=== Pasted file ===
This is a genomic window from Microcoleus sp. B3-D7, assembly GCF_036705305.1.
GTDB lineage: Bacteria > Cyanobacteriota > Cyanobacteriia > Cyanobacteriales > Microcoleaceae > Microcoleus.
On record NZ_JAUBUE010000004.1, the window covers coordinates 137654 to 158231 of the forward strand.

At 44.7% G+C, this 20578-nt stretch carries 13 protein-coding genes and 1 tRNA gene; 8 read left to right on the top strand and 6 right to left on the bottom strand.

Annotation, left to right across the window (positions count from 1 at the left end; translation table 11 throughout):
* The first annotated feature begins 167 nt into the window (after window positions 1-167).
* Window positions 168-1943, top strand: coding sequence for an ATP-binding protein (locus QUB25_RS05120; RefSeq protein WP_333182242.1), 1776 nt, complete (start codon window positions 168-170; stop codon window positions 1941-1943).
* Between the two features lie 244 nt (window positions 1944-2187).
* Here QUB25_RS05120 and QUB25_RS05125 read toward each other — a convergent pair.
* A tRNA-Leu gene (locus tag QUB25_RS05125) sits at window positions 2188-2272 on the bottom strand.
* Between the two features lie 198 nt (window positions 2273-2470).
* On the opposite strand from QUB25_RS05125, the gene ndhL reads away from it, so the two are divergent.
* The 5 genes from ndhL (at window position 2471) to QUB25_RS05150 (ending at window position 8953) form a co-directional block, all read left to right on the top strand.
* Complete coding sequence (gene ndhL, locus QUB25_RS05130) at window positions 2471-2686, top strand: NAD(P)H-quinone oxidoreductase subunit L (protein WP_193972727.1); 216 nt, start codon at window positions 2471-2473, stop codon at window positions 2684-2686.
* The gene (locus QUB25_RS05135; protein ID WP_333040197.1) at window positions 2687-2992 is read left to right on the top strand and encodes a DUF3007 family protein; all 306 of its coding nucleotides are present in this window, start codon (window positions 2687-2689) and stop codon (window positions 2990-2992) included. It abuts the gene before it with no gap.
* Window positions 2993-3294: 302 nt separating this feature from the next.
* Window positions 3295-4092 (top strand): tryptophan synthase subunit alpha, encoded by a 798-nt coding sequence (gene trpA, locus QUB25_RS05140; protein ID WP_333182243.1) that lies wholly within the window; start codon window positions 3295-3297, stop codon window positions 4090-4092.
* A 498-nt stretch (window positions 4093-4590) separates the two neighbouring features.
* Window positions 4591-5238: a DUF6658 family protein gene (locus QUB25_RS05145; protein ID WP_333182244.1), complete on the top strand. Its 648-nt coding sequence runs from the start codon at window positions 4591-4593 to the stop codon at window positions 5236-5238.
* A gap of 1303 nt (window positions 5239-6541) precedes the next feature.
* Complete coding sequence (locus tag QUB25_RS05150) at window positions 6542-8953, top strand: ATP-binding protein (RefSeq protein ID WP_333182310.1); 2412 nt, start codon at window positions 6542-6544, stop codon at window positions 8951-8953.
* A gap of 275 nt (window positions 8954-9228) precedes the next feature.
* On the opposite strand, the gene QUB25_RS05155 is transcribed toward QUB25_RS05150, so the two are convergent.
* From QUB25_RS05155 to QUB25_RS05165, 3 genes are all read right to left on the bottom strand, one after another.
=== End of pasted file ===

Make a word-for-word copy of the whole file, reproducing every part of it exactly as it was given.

This is a genomic window from Microcoleus sp. B3-D7, assembly GCF_036705305.1.
GTDB lineage: Bacteria > Cyanobacteriota > Cyanobacteriia > Cyanobacteriales > Microcoleaceae > Microcoleus.
On record NZ_JAUBUE010000004.1, the window covers coordinates 137654 to 158231 of the forward strand.

At 44.7% G+C, this 20578-nt stretch carries 13 protein-coding genes and 1 tRNA gene; 8 read left to right on the top strand and 6 right to left on the bottom strand.

Annotation, left to right across the window (positions count from 1 at the left end; translation table 11 throughout):
* The first annotated feature begins 167 nt into the window (after window positions 1-167).
* Window positions 168-1943, top strand: coding sequence for an ATP-binding protein (locus QUB25_RS05120; RefSeq protein WP_333182242.1), 1776 nt, complete (start codon window positions 168-170; stop codon window positions 1941-1943).
* Between the two features lie 244 nt (window positions 1944-2187).
* Here QUB25_RS05120 and QUB25_RS05125 read toward each other — a convergent pair.
* A tRNA-Leu gene (locus tag QUB25_RS05125) sits at window positions 2188-2272 on the bottom strand.
* Between the two features lie 198 nt (window positions 2273-2470).
* On the opposite strand from QUB25_RS05125, the gene ndhL reads away from it, so the two are divergent.
* The 5 genes from ndhL (at window position 2471) to QUB25_RS05150 (ending at window position 8953) form a co-directional block, all read left to right on the top strand.
* Complete coding sequence (gene ndhL, locus QUB25_RS05130) at window positions 2471-2686, top strand: NAD(P)H-quinone oxidoreductase subunit L (protein WP_193972727.1); 216 nt, start codon at window positions 2471-2473, stop codon at window positions 2684-2686.
* The gene (locus QUB25_RS05135; protein ID WP_333040197.1) at window positions 2687-2992 is read left to right on the top strand and encodes a DUF3007 family protein; all 306 of its coding nucleotides are present in this window, start codon (window positions 2687-2689) and stop codon (window positions 2990-2992) included. It abuts the gene before it with no gap.
* Window positions 2993-3294: 302 nt separating this feature from the next.
* Window positions 3295-4092 (top strand): tryptophan synthase subunit alpha, encoded by a 798-nt coding sequence (gene trpA, locus QUB25_RS05140; protein ID WP_333182243.1) that lies wholly within the window; start codon window positions 3295-3297, stop codon window positions 4090-4092.
* A 498-nt stretch (window positions 4093-4590) separates the two neighbouring features.
* Window positions 4591-5238: a DUF6658 family protein gene (locus QUB25_RS05145; protein ID WP_333182244.1), complete on the top strand. Its 648-nt coding sequence runs from the start codon at window positions 4591-4593 to the stop codon at window positions 5236-5238.
* A gap of 1303 nt (window positions 5239-6541) precedes the next feature.
* Complete coding sequence (locus tag QUB25_RS05150) at window positions 6542-8953, top strand: ATP-binding protein (RefSeq protein ID WP_333182310.1); 2412 nt, start codon at window positions 6542-6544, stop codon at window positions 8951-8953.
* A gap of 275 nt (window positions 8954-9228) precedes the next feature.
* On the opposite strand, the gene QUB25_RS05155 is transcribed toward QUB25_RS05150, so the two are convergent.
* From QUB25_RS05155 to QUB25_RS05165, 3 genes are all read right to left on the bottom strand, one after another.